Just over four years ago Kathryn Fudge, a towering 22-year-old from Bury, had never heard of handball. A few weeks from now she will be an integral member of a British Olympic team which, while remaining a distant medal prospect, has the capacity to trouble the best in the world.
“My mum saw an advert in the newspaper – ‘Are you female, over 5ft 10in, and do you play sport to a good level?’ – and asked if she could fill it in for me,” recounts Fudge, speaking after her side performed creditably against Montenegro, one of the world’s top women’s handball nations.
“So I ended up going to a trial in January 2008. After six months I went to Denmark to join the women’s squad. I’d just finished my A-levels. All my mates were going to university and I was going to Århus to play handball.”
This unlikely journey has made Fudge an official member of Britain’s first Olympic women’s handball squad, most of whom had, like Fudge, never played the sport until a few years ago.
As a rough equivalent, imagine if Denmark decided to put together a cricket team in time for a Test series in about 2016. Handball, a furiously swift and physical sport in which seven-player teams sprint relentlessly up and down a 40-metre court and the goal count reaches dozens, is played professionally throughout much of Europe but has almost no tradition in Britain.
When London was awarded the Olympics it was decreed that the host nation needed viable handball teams. The British men’s and women’s handball squads had by then been disbanded for more than 20 years amid a general lack of interest and funding.
Handball became one of the main focuses of Sporting Giants, the search fronted by Sir Steve Redgrave for Britons with the physical attributes to shine in under-resourced Olympic sports. From 4,000 potential handball recruits, 16 men and 10 women were selected, among them Fudge, the bulk of whom have since spent a peripatetic and at times almost hand-to-mouth existence learning their trade overseas, predominantly in Scandinavia.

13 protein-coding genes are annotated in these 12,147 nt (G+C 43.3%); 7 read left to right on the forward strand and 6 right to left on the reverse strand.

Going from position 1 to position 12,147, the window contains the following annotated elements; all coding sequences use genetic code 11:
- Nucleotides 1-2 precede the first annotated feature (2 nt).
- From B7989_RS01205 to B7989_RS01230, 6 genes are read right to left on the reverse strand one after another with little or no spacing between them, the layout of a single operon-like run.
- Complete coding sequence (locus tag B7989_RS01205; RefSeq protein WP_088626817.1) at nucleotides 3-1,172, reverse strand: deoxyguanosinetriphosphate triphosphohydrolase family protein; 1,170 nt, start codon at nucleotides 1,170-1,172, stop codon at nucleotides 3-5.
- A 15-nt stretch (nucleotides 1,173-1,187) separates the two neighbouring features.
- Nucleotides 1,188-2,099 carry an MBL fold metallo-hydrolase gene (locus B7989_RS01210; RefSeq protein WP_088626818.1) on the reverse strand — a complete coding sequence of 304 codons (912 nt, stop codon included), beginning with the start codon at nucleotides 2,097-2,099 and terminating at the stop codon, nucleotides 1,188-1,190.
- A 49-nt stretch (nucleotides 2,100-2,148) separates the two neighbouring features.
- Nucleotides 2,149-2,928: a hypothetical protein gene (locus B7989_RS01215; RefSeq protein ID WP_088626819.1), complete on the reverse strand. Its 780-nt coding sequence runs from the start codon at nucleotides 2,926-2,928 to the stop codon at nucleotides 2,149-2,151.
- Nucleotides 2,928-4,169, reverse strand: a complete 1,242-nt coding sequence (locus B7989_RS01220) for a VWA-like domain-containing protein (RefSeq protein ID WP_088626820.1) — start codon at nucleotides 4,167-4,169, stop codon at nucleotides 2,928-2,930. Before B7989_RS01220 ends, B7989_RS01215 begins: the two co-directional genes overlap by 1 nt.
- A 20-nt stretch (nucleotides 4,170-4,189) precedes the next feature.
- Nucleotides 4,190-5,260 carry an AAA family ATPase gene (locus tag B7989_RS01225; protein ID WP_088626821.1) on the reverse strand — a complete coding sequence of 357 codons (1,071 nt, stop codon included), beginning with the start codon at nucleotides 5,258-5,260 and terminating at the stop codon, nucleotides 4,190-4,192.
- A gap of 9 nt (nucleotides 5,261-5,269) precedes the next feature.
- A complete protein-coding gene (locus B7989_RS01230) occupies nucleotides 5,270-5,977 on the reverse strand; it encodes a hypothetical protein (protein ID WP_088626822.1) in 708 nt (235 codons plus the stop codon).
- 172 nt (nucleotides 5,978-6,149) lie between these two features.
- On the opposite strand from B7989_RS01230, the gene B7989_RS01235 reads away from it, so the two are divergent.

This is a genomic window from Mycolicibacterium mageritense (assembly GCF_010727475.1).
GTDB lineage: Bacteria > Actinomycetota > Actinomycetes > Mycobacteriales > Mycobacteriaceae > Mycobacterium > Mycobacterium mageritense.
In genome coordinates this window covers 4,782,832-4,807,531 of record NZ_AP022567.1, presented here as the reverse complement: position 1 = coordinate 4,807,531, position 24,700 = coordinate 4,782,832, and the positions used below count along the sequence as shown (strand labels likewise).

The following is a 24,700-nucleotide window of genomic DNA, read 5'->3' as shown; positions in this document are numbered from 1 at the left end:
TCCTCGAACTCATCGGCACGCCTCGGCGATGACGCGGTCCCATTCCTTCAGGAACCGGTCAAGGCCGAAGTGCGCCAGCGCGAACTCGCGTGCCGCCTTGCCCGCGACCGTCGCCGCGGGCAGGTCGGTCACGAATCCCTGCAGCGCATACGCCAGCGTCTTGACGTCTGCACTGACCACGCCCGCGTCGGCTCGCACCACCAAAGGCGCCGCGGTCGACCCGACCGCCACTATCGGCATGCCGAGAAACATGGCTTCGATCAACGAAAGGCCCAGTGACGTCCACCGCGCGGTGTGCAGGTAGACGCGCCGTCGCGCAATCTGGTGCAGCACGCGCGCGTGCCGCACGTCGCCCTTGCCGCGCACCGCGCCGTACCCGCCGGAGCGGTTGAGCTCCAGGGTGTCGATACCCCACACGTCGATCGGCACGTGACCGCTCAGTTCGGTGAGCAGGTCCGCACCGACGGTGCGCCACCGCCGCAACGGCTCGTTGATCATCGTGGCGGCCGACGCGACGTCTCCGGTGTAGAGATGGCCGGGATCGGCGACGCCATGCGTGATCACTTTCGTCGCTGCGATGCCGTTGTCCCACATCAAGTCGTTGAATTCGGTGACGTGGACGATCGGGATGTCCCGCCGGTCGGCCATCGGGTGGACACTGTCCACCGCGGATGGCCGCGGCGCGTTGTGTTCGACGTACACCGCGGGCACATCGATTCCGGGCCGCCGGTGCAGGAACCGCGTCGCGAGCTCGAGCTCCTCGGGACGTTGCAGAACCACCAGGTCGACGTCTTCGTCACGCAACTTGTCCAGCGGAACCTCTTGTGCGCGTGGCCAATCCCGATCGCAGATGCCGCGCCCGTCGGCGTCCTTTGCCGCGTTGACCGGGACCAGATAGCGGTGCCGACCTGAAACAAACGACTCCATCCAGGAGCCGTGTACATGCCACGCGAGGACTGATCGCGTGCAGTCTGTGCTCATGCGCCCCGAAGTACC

The men’s and women’s squads have the official target of reaching the last eight of their competitions. While ambitious for both, the women probably have the better chance, in part thanks to a slightly kinder draw. Against Montenegro, in front of 600 fans at south London’s Crystal Palace sports centre, the British women ended the first half two points down, though this stretched to an eventual 22-37 defeat.
Such a relatively close-run game would have been unthinkable a few years ago, said John Brewer, chairman of the British Handball Association. “The handball story shows that it’s not just about medals. I’m not saying we won’t win a medal but we’ve got to be realistic. But we can put handball on the map.”
This mission to popularise the sport helped players through four years of sacrifice with little chance of glory, said Louise Jukes, 28, who was working as a physiotherapist when she saw the Sporting Giants appeal. “I loved handball from the moment I played it, and I just hope we can inspire people to take it up.”
The sport is very school-friendly – simple to learn, indoors, with little equipment beyond a ball and some goals. At a professional level it is, Jukes explains, upper arms covered in finger-sized bruises, rougher even than the hockey she played at England youth level: “Even though they’ve got sticks in hockey, the fists are worse.”
The Olympic preparations are not entirely self-sacrificial. After the Games several GB women will play professionally, with Fudge signing for a Swiss team.